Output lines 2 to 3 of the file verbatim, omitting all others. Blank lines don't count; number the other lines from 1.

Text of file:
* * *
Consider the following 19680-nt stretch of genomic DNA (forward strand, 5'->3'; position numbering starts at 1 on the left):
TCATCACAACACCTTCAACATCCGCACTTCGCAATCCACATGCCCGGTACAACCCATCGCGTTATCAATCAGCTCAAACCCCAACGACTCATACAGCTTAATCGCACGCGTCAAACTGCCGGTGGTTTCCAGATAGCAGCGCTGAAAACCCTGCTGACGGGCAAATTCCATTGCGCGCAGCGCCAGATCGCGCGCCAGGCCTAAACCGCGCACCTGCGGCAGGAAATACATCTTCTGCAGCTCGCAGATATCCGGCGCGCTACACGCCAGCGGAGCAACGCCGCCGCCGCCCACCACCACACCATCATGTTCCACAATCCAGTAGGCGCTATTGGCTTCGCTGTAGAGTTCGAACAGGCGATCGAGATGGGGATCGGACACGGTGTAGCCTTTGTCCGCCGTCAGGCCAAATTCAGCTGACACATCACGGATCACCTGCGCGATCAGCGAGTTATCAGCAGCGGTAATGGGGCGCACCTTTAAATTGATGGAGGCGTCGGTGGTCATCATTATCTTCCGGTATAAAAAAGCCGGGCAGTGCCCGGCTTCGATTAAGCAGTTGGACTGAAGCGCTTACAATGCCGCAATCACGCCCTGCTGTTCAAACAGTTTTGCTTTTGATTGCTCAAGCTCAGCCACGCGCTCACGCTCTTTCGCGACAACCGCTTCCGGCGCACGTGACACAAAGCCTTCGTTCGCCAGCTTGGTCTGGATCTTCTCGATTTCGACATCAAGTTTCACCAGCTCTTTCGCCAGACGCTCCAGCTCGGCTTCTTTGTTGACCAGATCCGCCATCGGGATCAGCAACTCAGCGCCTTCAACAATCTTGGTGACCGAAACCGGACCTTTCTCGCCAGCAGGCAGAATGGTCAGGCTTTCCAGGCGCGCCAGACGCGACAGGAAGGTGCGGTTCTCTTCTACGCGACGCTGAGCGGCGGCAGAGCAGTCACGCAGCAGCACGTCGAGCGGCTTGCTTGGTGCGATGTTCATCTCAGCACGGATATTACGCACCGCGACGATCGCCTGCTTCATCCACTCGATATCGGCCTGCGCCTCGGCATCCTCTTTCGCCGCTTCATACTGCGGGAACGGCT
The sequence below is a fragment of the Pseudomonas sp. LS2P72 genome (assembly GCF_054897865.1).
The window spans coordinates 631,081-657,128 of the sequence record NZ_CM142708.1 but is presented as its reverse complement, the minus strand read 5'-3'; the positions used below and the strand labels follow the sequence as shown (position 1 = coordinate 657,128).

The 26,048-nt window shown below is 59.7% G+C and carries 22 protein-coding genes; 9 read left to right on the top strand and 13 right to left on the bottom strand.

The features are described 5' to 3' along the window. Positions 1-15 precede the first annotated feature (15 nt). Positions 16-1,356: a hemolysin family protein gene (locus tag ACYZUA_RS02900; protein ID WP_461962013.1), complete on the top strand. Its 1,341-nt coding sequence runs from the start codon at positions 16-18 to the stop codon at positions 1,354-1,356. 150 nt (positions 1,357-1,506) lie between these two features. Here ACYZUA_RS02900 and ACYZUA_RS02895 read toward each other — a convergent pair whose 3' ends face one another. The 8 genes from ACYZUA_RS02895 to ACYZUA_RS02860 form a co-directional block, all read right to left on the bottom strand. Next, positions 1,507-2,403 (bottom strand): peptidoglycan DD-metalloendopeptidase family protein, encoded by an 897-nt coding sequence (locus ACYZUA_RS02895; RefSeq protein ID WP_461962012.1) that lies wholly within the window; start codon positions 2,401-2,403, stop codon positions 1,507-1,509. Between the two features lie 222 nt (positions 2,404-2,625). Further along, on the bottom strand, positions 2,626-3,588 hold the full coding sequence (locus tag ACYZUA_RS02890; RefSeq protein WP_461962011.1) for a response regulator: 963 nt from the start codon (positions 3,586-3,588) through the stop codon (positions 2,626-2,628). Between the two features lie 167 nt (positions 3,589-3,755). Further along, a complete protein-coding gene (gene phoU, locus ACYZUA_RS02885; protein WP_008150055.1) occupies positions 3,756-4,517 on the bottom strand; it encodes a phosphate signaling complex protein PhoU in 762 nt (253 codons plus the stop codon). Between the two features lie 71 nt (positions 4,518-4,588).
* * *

TCATCACAACACCTTCAACATCCGCACTTCGCAATCCACATGCCCGGTACAACCCATCGCGTTATCAATCAGCTCAAACCCCAACGACTCATACAGCTTAATCGCACGCGTCAAACTGCCGGTGGTTTCCAGATAGCAGCGCTGAAAACCCTGCTGACGGGCAAATTCCATTGCGCGCAGCGCCAGATCGCGCGCCAGGCCTAAACCGCGCACCTGCGGCAGGAAATACATCTTCTGCAGCTCGCAGATATCCGGCGCGCTACACGCCAGCGGAGCAACGCCGCCGCCGCCCACCACCACACCATCATGTTCCACAATCCAGTAGGCGCTATTGGCTTCGCTGTAGAGTTCGAACAGGCGATCGAGATGGGGATCGGACACGGTGTAGCCTTTGTCCGCCGTCAGGCCAAATTCAGCTGACACATCACGGATCACCTGCGCGATCAGCGAGTTATCAGCAGCGGTAATGGGGCGCACCTTTAAATTGATGGAGGCGTCGGTGGTCATCATTATCTTCCGGTATAAAAAAGCCGGGCAGTGCCCGGCTTCGATTAAGCAGTTGGACTGAAGCGCTTACAATGCCGCAATCACGCCCTGCTGTTCAAACAGTTTTGCTTTTGATTGCTCAAGCTCAGCCACGCGCTCACGCTCTTTCGCGACAACCGCTTCCGGCGCACGTGACACAAAGCCTTCGTTCGCCAGCTTGGTCTGGATCTTCTCGATTTCGACATCAAGTTTCACCAGCTCTTTCGCCAGACGCTCCAGCTCGGCTTCTTTGTTGACCAGATCCGCCATCGGGATCAGCAACTCAGCGCCTTCAACAATCTTGGTGACCGAAACCGGACCTTTCTCGCCAGCAGGCAGAATGGTCAGGCTTTCCAGGCGCGCCAGACGCGACAGGAAGGTGCGGTTCTCTTCTACGCGACGCTGAGCGGCGGCAGAGCAGTCACGCAGCAGCACGTCGAGCGGCTTGCTTGGTGCGATGTTCATCTCAGCACGGATATTACGCACCGCGACGATCGCCTGCTTCATCCACTCGATATCGGCCTGCGCCTCGGCATCCTCTTTCGCCGCTTCATACTGCGGGAACGGCT
The sequence below is a fragment of the Pseudomonas sp. LS2P72 genome (assembly GCF_054897865.1).